Nowadays, the increment for the energy consumption represents a key challenge in order to achieve a higher economic and social development around the world owing to the difficulties to satisfy the significant energy demands in addition to the environmental impact associated to the production and consumption of energy. In this regard, the processes industry is a sector with large energy demands; for this reason, it is important to design new strategies aiming to reduce its energy consumption. This topic has been widely studied through the optimization of Heat Exchanger Networks (HEN), which is able to generate economic and environmental benefits. However, the chemical processes require external utilities for their appropriate operation such as electricity as well as hot, cold and refrigeration, which must be produced in auxiliary units. In the production of these utilities, there is residual energy, which usually is wasted without the possibility to take advantage of this energy. Although, the energy integration among all the previous plants provides a higher level of benefits (owing the residual energy can be reused), there are several concerns that could restrict or prevent its adequate implementation. Hence, this work proposes the energy integration for a trigeneration system in an Eco-Industrial Park (EIP) composed by a HEN, a conventional Rankine cycle, an organic Rankine cycle (ORC) and absorption refrigeration (AR) system considering the individual policies and satisfaction with the purpose to visualize the best configuration (where all the members are benefited) in order to encourage the participation in interaction schemes.
Moreover, the proposed design is represented by a superstructure accounting for all the possible energy interactions among each plant with the purpose to maximize the energy reuse. In this context, the primary energy (solar energy, biofuels and fossil fuels) is only supplied to the conventional Rankine cycle, which provides the heating needed for the operation of the AR, ORC and the heat exchanger network.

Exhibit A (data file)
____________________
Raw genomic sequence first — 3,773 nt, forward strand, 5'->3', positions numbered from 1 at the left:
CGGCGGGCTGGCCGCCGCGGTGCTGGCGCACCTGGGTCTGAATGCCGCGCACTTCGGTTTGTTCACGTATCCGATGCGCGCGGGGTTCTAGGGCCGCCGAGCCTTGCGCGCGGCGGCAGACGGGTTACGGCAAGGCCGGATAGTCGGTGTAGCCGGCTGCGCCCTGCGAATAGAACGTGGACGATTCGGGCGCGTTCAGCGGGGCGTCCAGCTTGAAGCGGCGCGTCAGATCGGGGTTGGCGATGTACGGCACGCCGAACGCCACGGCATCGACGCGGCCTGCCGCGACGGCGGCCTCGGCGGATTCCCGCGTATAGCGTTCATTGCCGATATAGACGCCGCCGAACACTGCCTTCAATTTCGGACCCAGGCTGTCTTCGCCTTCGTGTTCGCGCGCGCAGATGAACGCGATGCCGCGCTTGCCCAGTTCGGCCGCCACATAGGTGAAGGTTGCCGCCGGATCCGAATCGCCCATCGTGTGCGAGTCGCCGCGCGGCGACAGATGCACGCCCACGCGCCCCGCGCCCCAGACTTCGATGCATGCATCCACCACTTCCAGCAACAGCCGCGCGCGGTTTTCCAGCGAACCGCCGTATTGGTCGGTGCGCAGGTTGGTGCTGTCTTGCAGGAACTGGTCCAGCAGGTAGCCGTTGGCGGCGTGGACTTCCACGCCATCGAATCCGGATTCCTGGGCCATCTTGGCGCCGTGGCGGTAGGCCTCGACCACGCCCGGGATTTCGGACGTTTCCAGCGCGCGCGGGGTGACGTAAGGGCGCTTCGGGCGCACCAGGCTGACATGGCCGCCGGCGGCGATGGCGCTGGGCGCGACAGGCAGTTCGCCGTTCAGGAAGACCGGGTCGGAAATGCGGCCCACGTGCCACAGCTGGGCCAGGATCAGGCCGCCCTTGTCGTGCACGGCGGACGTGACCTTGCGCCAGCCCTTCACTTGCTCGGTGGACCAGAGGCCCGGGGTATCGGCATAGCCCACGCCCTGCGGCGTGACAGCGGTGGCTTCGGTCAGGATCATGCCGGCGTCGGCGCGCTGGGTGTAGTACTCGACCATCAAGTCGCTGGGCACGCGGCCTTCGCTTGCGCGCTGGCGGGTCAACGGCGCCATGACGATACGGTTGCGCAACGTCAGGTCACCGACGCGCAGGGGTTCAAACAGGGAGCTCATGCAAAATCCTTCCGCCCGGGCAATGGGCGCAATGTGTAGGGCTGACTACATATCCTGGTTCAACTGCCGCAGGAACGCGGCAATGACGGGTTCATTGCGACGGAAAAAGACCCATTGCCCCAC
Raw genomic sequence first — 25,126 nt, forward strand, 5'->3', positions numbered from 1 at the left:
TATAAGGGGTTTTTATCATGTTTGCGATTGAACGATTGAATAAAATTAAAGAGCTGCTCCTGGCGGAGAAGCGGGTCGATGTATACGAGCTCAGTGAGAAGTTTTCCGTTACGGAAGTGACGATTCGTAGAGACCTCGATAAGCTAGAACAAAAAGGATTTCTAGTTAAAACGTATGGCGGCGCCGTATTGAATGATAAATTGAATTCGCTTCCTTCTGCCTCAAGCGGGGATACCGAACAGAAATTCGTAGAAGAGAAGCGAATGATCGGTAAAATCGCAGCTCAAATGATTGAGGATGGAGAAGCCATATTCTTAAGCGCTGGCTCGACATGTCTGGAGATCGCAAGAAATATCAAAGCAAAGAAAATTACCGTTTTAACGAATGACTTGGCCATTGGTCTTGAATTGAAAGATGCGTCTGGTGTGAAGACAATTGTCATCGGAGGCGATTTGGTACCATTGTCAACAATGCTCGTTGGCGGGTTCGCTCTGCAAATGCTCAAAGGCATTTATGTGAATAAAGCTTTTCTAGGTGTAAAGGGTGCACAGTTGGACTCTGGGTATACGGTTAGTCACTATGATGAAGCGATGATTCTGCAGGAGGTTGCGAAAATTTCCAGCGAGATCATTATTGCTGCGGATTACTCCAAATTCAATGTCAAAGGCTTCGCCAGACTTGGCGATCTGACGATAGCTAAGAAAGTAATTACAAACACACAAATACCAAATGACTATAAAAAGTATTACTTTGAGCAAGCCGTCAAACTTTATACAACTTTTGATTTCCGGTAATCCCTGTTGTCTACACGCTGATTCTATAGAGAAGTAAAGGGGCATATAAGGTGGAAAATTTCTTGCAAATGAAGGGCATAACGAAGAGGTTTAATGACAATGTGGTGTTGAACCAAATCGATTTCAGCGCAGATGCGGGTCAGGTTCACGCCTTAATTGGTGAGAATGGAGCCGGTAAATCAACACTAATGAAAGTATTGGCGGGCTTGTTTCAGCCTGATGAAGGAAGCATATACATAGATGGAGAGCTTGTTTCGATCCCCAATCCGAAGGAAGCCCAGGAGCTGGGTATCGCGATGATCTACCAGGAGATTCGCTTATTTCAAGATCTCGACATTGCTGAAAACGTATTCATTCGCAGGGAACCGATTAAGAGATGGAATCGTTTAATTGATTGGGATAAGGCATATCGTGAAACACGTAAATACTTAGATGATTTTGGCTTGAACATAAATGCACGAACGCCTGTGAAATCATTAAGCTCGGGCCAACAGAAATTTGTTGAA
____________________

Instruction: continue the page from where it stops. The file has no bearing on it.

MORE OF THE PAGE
The mathematical approach includes overall and individual objective functions: the overall targets are the maximization of the total annual profit (TAP), simultaneously with the minimization of the greenhouse gas emissions (GHGE) and maximizing the number of jobs generated by the project (NJOBS). Whereas the individual goals consist in maximizing the total profit for each plant as well as the individual return on economic and environmental investments. Additionally, the economic analysis is carried out through the multi-stake holder technique to determine the best and worst scenarios for each plant that integrates the EIP. Thus, the methodology has been addressed to identify the utopic (the solution that involves the best economic solution for each member) and nadir points (where the worst economic result for each plant is obtained).
Finally, an example is implemented to illustrate the tradeoffs of the proposed methodology. It worth to mention that this methodology represents a useful tool to incite the participation in cooperation schemes like EIPâs.